Still annoyed at Major League Baseball's TV blackout policies? Live in Iowa or somewhere else that you can't watch your favorite team?
You might be in luck. Last week, a federal judge ruled that MLB can, in fact, face trial for antitrust violations related to local broadcast territories. Fangraphs' Wendy Thurm, an attorney by training who is well-versed in baseball TV issues, sums up this one:
In her order denying summary judgment for the defendants, Judge Shira Scheindlin ruled that baseball’s antitrust exemption does not preclude claims challenging the league’s exclusive broadcast territories. She then held that the consumer plaintiffs had submitted credible evidence — in the form of sworn testimony from economic experts — showing that the demolition of the exclusive broadcast territories would lead to more broadcast choices and lower prices.
The "consumer plaintiffs" referred to above are people who are likely just like you -- they're among people who have purchased MLB Extra Innings and MLB.tv and who sued MLB, the regional sports networks that carry games and the cable and satellite companies who carry them two years ago, charging:
that the league’s exclusive broadcast territories resulted in fewer options and higher prices.
Well, that pretty much seems like a no-brainer.
This doesn't mean that blackouts will be lifted any time soon, though, as Thurm explains:
The court will hold a conference later this month at which she’ll likely set pre-trial deadlines and a trial date. At trial, the consumer plaintiffs will bear the burden of proving that the exclusive broadcast territories are unreasonable restraints on competition. A trial could last weeks and will inevitably be followed by more motions and an appeal. The risks are high for MLB and its broadcast partners. A verdict in favor of the plaintiffs, if upheld on appeal, would upend the rights fee agreements of all 30 teams, the streaming rights that give rise to Extra Innings and MLB.tv, and the national TV contracts — deals which result in hundreds of millions of dollars flowing to MLB and its teams every year. With those kinds of risks, parties will often do what they can to avoid trial.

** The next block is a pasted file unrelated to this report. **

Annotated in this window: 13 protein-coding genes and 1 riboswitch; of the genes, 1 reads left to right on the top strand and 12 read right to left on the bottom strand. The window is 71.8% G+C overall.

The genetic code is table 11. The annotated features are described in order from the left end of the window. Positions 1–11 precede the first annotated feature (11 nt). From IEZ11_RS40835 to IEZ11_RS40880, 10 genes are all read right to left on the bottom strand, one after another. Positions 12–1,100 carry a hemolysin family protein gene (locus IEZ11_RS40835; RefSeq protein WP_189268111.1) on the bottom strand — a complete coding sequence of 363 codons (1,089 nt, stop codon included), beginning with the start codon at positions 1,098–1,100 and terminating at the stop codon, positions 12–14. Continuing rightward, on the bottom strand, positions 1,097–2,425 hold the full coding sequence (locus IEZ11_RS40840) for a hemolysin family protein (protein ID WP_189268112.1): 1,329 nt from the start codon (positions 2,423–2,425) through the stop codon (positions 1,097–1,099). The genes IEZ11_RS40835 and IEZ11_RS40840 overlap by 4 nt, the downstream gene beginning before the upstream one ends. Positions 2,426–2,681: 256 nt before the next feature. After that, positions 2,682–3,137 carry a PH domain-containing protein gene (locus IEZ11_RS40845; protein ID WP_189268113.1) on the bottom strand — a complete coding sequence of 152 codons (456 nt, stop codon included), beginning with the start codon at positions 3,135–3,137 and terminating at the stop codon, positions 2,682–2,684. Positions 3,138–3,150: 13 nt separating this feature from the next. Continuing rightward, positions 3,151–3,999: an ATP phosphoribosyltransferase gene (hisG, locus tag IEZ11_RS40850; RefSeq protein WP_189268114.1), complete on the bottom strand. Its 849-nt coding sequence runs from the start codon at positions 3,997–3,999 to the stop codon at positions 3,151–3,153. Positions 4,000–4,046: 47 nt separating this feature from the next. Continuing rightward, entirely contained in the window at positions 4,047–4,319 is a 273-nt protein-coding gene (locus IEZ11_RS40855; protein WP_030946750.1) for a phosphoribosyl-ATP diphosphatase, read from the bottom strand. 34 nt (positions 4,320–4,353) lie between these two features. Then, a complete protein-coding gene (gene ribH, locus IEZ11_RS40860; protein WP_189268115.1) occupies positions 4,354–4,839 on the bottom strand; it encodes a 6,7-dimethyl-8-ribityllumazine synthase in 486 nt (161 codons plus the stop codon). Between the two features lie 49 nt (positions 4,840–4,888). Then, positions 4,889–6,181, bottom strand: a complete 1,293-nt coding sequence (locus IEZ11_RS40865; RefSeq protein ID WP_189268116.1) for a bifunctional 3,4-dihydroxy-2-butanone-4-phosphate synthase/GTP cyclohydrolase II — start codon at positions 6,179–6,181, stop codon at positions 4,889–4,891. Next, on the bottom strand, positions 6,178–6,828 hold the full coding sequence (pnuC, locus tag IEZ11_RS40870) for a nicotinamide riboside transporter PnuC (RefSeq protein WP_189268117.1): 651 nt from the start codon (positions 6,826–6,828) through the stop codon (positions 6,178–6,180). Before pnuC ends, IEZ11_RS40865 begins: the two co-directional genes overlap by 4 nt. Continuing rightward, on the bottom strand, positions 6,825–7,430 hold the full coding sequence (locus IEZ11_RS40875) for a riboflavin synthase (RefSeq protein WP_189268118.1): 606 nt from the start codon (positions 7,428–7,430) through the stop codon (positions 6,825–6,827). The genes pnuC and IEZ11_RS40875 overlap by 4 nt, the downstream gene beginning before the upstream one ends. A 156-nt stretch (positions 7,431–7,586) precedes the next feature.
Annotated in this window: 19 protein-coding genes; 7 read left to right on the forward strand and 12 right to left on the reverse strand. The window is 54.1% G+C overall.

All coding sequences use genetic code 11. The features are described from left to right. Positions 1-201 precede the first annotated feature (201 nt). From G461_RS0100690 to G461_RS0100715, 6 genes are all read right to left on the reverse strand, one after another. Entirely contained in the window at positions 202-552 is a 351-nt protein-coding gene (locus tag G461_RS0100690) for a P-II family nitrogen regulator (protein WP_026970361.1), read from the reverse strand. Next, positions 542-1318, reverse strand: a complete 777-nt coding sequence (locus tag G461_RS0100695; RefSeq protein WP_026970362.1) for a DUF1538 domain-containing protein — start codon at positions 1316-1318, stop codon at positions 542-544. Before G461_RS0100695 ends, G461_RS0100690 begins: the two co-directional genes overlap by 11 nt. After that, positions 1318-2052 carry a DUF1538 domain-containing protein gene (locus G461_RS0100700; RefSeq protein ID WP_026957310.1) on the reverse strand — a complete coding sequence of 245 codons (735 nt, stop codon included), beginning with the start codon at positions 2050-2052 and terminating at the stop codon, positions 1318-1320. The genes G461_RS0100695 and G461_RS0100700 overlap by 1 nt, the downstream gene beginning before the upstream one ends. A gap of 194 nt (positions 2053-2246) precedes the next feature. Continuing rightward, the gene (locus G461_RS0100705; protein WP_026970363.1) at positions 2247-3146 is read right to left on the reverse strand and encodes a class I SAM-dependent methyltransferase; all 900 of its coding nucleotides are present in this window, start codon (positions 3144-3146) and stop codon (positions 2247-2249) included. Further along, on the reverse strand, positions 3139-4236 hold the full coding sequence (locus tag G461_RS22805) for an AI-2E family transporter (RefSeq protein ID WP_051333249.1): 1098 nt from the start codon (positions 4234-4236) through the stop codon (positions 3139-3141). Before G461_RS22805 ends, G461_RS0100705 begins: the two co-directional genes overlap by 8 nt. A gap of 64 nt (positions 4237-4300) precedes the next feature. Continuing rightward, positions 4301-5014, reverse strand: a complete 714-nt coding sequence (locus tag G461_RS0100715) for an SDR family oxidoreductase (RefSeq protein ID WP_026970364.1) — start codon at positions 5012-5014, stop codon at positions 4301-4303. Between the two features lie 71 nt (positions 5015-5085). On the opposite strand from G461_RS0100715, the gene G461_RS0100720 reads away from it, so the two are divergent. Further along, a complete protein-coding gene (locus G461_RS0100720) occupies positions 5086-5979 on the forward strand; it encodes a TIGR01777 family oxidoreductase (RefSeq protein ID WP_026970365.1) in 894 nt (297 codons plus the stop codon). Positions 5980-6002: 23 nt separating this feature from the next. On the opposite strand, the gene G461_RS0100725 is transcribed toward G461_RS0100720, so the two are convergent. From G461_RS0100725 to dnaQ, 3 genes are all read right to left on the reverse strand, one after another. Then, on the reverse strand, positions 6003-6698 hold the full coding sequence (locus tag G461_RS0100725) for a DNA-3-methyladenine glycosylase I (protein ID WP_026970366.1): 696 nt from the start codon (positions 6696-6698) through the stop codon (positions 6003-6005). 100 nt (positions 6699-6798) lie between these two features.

Given that this suit was originally filed two years ago, and what's at stake if MLB and its teams and its broadcast partners lose, this one will likely go "with all deliberate speed," which is to say, with the speed of an inning with four pitching changes. Even though MLB's overall antitrust exemption isn't apparently at risk here -- only antitrust charges having to do with broadcast territories -- you wouldn't think that MLB would want any sort of court ruling opening up that exemption, which probably should have never been given in the first place and should have probably been repealed decades ago, to further scrutiny.
Thurm says "parties will often do what they can do avoid trial" in situations like these and I'd agree. This one will likely result in some sort of settlement that will open up some, if not all, of the blackouts; perhaps MLB will be more open to showing more games on mobile devices, for example, since that's the way many more people are watching them these days anyway.
Thurm's article ends: "Stay tuned." Couldn't have said it better.